'Doing More With Less' While Building Masterpieces

Chamba-born, Harvard-trained architect Sameep Padora talks about issues on affordable housing in India, the perpetual malaise surrounding urban planning, and the role of architects

By
Opinions expressed by Entrepreneur contributors are their own.
You're reading Entrepreneur India, an international franchise of Entrepreneur Media.

Sameep Padora is the principal architect and founder of Mumbai-based architecture studio Sameep Padora & Associates.

Sameep Padora

Padora completed his undergraduate studies in Mumbai in 1996 followed by a Master's Degree from the Graduate School of Design at Harvard University in 2005.

He is a member of the Academic Councils of a number of schools and is a member of the National Technical Committee of Habitat for Humanity, India. Amongst the many awards he has received in the recent past his practice received Wallpaper Magazine’s award for the single-family house of the year as well as the World Architecture News, (WAN 21 for 21) Award for 21 Emerging International Practices for the 21st century and he has been a Nominee for the BSI Swiss Architecture Award. Recently his practice also received the HUDCO National Award for Affordable Urban Housing for 2018.

In 2016 he founded sPare, a research arm of the studio. sPare’s maiden project, documentation, and analysis of historic housing types within the city of Mumbai resulted in a traveling international exhibition entitled In the Name of Housing and has written a book on the subject.

He is also co-founder of the not-for-profit, Bandra Collective, an organization of architects engaging with the design of public spaces in the city of Mumbai.

Entrepreneur India spoke to Padora wherein he discussed issues on affordable housing in India, the perpetual malaise surrounding urban planning, and the role of architects.

“One thing is about that strong notion of place and also certain universal values that prevail in architecture throughout the world,” Padora said.

The Chamba-born architect spent his childhood surrounded by Kashmiri craft as his grandfather was a trader of Kashmiri craft objects, papier-mâché, carpets, walnut wood furniture, etc. who would often be touching-up paint, re-polishing artifacts.

“In retrospect, perhaps this nascent engagement was the impetus for my initial interest in design. However, my first memory of being acutely aware of architecture and its presence was from a family trip to the ruined medieval palaces of Mandu, in central India. The experience of the beautiful silent ruins in the lush monsoon landscape was I think a transformative moment. I was initially tending towards Archaeology, given my interest in history and architecture but at some point, architecture for me become more interesting,” he reminisced while sharing his early memories that showed having a creative bent of mind.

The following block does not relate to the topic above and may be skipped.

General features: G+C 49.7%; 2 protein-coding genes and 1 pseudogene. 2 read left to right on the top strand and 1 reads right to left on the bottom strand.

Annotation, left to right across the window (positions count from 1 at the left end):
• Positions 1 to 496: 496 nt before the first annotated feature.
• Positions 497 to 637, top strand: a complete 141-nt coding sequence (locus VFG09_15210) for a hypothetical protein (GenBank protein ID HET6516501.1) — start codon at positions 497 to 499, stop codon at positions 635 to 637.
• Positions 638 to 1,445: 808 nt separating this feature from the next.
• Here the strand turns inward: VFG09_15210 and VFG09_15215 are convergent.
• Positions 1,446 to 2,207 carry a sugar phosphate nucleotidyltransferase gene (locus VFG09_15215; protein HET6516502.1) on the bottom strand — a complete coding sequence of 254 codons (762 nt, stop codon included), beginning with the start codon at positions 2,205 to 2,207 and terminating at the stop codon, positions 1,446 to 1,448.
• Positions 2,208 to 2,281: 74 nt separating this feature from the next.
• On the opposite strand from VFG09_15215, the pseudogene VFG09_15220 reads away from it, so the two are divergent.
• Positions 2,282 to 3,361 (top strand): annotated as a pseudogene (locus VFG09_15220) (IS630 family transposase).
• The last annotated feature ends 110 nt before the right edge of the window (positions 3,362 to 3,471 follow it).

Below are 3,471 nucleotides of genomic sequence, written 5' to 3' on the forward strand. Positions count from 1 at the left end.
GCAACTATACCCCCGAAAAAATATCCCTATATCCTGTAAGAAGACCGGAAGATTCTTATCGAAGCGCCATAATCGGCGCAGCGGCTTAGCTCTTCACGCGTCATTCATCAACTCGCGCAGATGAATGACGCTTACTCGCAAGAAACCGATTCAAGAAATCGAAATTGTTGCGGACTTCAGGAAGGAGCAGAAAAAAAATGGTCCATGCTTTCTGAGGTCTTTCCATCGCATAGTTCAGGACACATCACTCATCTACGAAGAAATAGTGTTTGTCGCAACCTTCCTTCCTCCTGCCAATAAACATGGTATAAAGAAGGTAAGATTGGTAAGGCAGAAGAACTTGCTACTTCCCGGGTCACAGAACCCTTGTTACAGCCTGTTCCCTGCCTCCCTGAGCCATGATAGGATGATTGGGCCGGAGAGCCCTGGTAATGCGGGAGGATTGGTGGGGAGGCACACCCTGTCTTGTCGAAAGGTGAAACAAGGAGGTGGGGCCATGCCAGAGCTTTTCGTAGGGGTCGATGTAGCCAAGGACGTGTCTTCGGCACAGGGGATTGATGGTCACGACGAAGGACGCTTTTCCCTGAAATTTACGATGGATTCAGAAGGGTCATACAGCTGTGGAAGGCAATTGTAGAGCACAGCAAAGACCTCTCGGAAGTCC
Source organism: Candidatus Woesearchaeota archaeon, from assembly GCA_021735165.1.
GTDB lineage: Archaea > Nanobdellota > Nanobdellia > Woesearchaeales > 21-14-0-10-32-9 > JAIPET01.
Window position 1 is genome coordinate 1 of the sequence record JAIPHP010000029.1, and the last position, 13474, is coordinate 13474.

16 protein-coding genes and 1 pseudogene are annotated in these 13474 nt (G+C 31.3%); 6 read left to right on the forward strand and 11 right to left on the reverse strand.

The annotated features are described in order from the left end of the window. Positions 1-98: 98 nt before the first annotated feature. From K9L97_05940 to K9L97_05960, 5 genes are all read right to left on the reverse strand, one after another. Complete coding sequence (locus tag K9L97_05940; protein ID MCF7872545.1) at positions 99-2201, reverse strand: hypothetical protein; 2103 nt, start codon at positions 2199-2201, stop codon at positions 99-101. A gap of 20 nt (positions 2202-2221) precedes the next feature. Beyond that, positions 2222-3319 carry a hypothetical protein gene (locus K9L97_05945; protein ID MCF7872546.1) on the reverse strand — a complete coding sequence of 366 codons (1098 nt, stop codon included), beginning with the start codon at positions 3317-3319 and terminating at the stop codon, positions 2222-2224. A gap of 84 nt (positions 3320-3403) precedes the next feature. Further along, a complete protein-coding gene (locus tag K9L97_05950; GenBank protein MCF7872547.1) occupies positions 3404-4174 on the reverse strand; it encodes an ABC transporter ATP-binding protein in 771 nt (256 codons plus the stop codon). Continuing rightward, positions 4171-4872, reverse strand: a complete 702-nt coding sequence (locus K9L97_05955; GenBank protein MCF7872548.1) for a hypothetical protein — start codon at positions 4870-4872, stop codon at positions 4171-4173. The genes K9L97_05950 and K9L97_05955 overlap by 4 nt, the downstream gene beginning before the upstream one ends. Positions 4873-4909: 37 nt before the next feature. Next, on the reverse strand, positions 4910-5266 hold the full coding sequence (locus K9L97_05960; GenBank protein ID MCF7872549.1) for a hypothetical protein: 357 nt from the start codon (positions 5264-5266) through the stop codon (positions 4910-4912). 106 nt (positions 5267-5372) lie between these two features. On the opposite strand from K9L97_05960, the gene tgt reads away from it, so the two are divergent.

Ideas for the platform at the level of the type of the project are a contigious work in process, where they are suturing ideas across many projects evolving and refining them. The newness/uniqueness of a project idea is really a function of its site and material context. These projects are also embedded in the networks of knowledge that the projects might be enmeshed in. These ideas are always contingent on intensive design processes that are open enough to recognize and imbibe unique possibilities within the project workflow, Padora on generating new ideas.

“While we work through the design process, we often go beyond the written client brief, looking to create value with new layers of intervention that would not have typically been seen as adjacent to the original program. It’s about finding out what a project may need beyond what the client wants,” the sP+a’s principal architect mentioned.

Creativity and business are often looked apart. According to him, to balance the two is a skill in itself as it has taken them a while to figure how to marry the efficiencies needed for a successful business with the freedom needed for a creative work environment. But it is something they are constantly working on. He thinks, one of the strategies that has worked for them is to decentralize control on process efficiencies while creating an internal critique format to see that their core design values are not compromised.

“When we work with new projects that need to have a public presence, we try to work with the image we’d like to have people take with them of the physical place. We carefully consider what the strengths of the brand are and what the space for its should be and where is the scope for us to intervene. For instance, if it’s a restaurant or café, till the food reaches the table it’s the job of the space and its ambiance to keep the customer engaged. Indigo Deli at Paladium in Mumbai was one of our early experiments with this kind of image-making,” he explained while talking about when the idea sprouted of launching a brand.

According to Padora, three-point advice to people who are creative but can’t think the scale would be distant as it is important to see the potential of a project or practice, decentralize decision making, and looking to create a culture and not just a practice.

He believes that one’s highs and lows can be dealt always through rationalization, to see if even in the lows or failures we are trying to create value. Remember that one is as good as one’s last and next project. So, if there have been mistakes previously made there will always be an opportunity to improve on them, the next time.

“We have had a period of consolidation the past two years but now are bullish about the time ahead. We now have a small presence in the US mid-west and are looking to expand and to do more work outside of the country now,” Padora shared his presence in India and overseas and his expansion plans.